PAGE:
Land of Safaris and Kilimanjaro
Tanzania can truly claim to be the home of "safari" since the word is Kiswahilli for a journey. And there's no better place to enjoy the enriching wildlife experience than Tanzania. The country's game viewing experiences are widely regarded as the best in Africa.
It's the place to see seemingly endless herds of wildebeest and zebras trekking across the plains on their annual migrations followed by the predators, lion, cheetah and hyena. It's elephant country, boasting some of the largest populations in the world.
And it's home to chimpanzees, now so rarely seen in the wild.
Tanzania boats beautiful beaches end hundreds of miles of palm-fringed sands; its lakes are huge and bountiful with fish; its cities are relaxed and friendly; its islands, Zanzibar, Pemba and Mafia, live up to their exotic images. Yet this, the largest country in Eastern Africa, is untouched by the holiday making hordes of mass tourism.
The remains of one of the earliest humans were discovered in Tanzania, so the country can lay claim to the title, "The Cradle of Mankind".
The Ngorongoro Crater is the largest crater in the world, a vast amphitheater teeming with game; while the snowcapped majesty of Mount Kilimanjaro inspired Hemingway to write a novel.
It was in Tanzania that Stanley uttered those famous words, "Dr. Livingstone I presume" when he tracked down the Scottish explorer after a long trek into the interior. Indeed, Tanzania was a magnet for several Victorian explorers who made epic journeys of discovery in search of the source of the Nile.
Tanzania is the United Republic of Tanganyika and Zanzibar. The United Republic of Tanzania was formed in 1964 when Tanganyika on the African mainland united with the offshore Island State of Zanzibar.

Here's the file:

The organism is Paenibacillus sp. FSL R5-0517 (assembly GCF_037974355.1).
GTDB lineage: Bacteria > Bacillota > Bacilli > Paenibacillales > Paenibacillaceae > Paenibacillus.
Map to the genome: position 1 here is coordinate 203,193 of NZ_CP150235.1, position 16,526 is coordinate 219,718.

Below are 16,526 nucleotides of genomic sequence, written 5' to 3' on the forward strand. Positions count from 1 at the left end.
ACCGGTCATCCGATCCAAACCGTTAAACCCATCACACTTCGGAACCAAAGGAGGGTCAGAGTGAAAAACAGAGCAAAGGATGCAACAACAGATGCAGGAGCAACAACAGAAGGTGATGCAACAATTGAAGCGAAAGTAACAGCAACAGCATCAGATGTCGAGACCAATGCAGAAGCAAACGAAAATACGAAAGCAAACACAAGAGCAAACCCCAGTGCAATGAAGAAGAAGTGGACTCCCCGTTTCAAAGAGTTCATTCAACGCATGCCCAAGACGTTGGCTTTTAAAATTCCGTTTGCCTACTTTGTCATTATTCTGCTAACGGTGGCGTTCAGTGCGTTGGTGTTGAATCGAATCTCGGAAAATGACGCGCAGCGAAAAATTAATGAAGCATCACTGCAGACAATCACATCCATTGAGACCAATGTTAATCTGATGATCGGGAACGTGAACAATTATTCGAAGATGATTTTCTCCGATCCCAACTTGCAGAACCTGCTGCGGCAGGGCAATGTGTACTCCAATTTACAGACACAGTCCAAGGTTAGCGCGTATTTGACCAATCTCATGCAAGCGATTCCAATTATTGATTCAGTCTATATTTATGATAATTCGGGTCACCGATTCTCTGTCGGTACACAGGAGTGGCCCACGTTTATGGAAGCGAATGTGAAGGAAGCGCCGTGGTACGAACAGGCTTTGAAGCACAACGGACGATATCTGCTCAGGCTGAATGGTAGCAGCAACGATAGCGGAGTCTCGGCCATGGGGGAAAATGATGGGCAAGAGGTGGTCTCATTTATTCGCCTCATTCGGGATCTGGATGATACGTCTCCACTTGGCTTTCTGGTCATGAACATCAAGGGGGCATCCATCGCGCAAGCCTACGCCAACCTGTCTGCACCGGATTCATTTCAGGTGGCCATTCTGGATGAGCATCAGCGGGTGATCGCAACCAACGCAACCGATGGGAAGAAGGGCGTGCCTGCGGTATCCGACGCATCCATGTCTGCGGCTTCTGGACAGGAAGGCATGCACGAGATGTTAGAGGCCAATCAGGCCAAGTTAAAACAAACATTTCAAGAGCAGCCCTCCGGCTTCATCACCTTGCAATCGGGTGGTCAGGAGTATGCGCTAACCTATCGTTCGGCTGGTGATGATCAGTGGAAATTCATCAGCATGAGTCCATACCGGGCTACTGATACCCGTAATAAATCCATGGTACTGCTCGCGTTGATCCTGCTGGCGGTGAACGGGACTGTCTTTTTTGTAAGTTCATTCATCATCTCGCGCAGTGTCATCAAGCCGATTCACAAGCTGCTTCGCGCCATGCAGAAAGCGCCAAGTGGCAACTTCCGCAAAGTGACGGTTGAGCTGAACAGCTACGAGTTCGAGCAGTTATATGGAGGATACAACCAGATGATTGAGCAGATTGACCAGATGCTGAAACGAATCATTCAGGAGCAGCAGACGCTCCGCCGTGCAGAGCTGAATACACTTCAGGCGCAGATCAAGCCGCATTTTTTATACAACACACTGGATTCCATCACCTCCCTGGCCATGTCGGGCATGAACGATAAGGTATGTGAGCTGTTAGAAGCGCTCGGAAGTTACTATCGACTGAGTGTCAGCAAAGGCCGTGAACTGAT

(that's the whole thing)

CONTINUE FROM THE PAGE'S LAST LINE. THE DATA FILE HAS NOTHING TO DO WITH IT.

The Republic lies on the east African coast between 1° and 11°45' South, and 29°20' and 40°35' east. Kenya and Uganda border it to the north; Rwanda, Burundi and Congo to the west, and Zambia, Malawi and Mozambique to the south.
Dodoma, its political capital is in the center of the country.
Dar Es Salaam, the economic capital is on the coast.
Tanzania covers an area of 945.166 sq. km (364.929 square miles). It is one of the largest countries in sub-Saharan Africa, larger than Kenya and Uganda combined. To put it in a European context, Tanzania is about 41/2 times the size of Britain; in an American context, it's about 11/2 times the size of Texas.
The total population of Tanzania is about 45 million (2012 estimate), of which roughly 1,303,569 live on Zanzibar. Apart from the towns the most densely populated areas tend to be the highlands, especially those around Lake Nyasa and Kilimanjaro.
There are estimated to be 120 linguistic groups in Tanzania None exceeds 10% of the country's total population. The most numerically significant groups are the Sukoma of Lake Victoria, the Hehe of Iringa, the Gogo of Dodoma, the Chagga of Kilimanjaro and the Nyamwezi of Tabora.
Like most things in Tanzania, the weather is greatly dictated by geographic location. Rains, humidity levels and temperatures vary throughout the country. Most parts of Tanzania (with the exception of the central plateau) experience two rains during the year, separated by a dry season having an average length of five-and-a-half months.
The "long rains" usually occur from March until May, while the "short rains" generally arrive around the month of October and continue falling until December.
Large sections of the country are virtually impossible to navigate once the rains arrive (although the scenery, as a result of the luxuriant regeneration of plant life and trees, is magnificent and can be well worth the time and effort). It is advisable to make use of a four-wheel-drive vehicle at this time of year.